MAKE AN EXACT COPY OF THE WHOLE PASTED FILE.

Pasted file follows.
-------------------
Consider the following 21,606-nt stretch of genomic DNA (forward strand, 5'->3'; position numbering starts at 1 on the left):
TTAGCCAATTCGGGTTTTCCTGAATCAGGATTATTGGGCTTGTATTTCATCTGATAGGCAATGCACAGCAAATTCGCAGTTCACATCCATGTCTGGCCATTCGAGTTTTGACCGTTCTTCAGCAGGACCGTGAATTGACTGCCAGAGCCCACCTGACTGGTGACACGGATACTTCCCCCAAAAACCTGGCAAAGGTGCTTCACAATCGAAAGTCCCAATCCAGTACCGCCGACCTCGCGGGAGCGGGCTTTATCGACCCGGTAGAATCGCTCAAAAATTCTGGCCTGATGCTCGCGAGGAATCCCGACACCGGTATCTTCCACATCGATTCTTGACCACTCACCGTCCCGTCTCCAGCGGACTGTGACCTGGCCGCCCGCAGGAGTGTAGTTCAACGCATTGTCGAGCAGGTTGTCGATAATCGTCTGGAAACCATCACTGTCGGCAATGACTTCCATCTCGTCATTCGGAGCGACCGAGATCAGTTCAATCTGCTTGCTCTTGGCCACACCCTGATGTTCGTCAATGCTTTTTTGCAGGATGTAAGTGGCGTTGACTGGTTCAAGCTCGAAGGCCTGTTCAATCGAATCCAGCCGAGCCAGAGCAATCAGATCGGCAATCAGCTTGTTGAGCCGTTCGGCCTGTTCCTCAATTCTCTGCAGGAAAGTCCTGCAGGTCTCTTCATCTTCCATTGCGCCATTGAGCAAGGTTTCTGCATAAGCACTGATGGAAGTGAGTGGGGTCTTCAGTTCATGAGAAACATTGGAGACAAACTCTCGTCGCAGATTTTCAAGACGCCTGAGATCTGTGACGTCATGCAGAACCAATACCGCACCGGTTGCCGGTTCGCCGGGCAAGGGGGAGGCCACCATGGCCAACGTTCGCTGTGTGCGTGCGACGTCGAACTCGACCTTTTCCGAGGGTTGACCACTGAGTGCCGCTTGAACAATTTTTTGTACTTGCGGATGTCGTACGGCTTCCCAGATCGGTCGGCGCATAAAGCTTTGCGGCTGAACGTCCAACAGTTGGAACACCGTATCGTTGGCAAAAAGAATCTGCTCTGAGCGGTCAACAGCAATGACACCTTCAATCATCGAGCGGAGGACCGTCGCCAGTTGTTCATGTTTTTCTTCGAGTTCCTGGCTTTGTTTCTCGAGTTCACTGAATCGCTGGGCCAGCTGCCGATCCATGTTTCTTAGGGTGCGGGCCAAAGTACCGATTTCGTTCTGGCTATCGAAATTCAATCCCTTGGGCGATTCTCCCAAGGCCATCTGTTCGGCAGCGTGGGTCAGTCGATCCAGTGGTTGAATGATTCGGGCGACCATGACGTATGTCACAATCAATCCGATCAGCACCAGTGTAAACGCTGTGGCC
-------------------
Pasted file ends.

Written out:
Consider the following 21,606-nt stretch of genomic DNA (forward strand, 5'->3'; position numbering starts at 1 on the left):
TTAGCCAATTCGGGTTTTCCTGAATCAGGATTATTGGGCTTGTATTTCATCTGATAGGCAATGCACAGCAAATTCGCAGTTCACATCCATGTCTGGCCATTCGAGTTTTGACCGTTCTTCAGCAGGACCGTGAATTGACTGCCAGAGCCCACCTGACTGGTGACACGGATACTTCCCCCAAAAACCTGGCAAAGGTGCTTCACAATCGAAAGTCCCAATCCAGTACCGCCGACCTCGCGGGAGCGGGCTTTATCGACCCGGTAGAATCGCTCAAAAATTCTGGCCTGATGCTCGCGAGGAATCCCGACACCGGTATCTTCCACATCGATTCTTGACCACTCACCGTCCCGTCTCCAGCGGACTGTGACCTGGCCGCCCGCAGGAGTGTAGTTCAACGCATTGTCGAGCAGGTTGTCGATAATCGTCTGGAAACCATCACTGTCGGCAATGACTTCCATCTCGTCATTCGGAGCGACCGAGATCAGTTCAATCTGCTTGCTCTTGGCCACACCCTGATGTTCGTCAATGCTTTTTTGCAGGATGTAAGTGGCGTTGACTGGTTCAAGCTCGAAGGCCTGTTCAATCGAATCCAGCCGAGCCAGAGCAATCAGATCGGCAATCAGCTTGTTGAGCCGTTCGGCCTGTTCCTCAATTCTCTGCAGGAAAGTCCTGCAGGTCTCTTCATCTTCCATTGCGCCATTGAGCAAGGTTTCTGCATAAGCACTGATGGAAGTGAGTGGGGTCTTCAGTTCATGAGAAACATTGGAGACAAACTCTCGTCGCAGATTTTCAAGACGCCTGAGATCTGTGACGTCATGCAGAACCAATACCGCACCGGTTGCCGGTTCGCCGGGCAAGGGGGAGGCCACCATGGCCAACGTTCGCTGTGTGCGTGCGACGTCGAACTCGACCTTTTCCGAGGGTTGACCACTGAGTGCCGCTTGAACAATTTTTTGTACTTGCGGATGTCGTACGGCTTCCCAGATCGGTCGGCGCATAAAGCTTTGCGGCTGAACGTCCAACAGTTGGAACACCGTATCGTTGGCAAAAAGAATCTGCTCTGAGCGGTCAACAGCAATGACACCTTCAATCATCGAGCGGAGGACCGTCGCCAGTTGTTCATGTTTTTCTTCGAGTTCCTGGCTTTGTTTCTCGAGTTCACTGAATCGCTGGGCCAGCTGCCGATCCATGTTTCTTAGGGTGCGGGCCAAAGTACCGATTTCGTTCTGGCTATCGAAATTCAATCCCTTGGGCGATTCTCCCAAGGCCATCTGTTCGGCAGCGTGGGTCAGTCGATCCAGTGGTTGAATGATTCGGGCGACCATGACGTATGTCACAATCAATCCGATCAGCACCAGTGTAAACGCTGTGGCC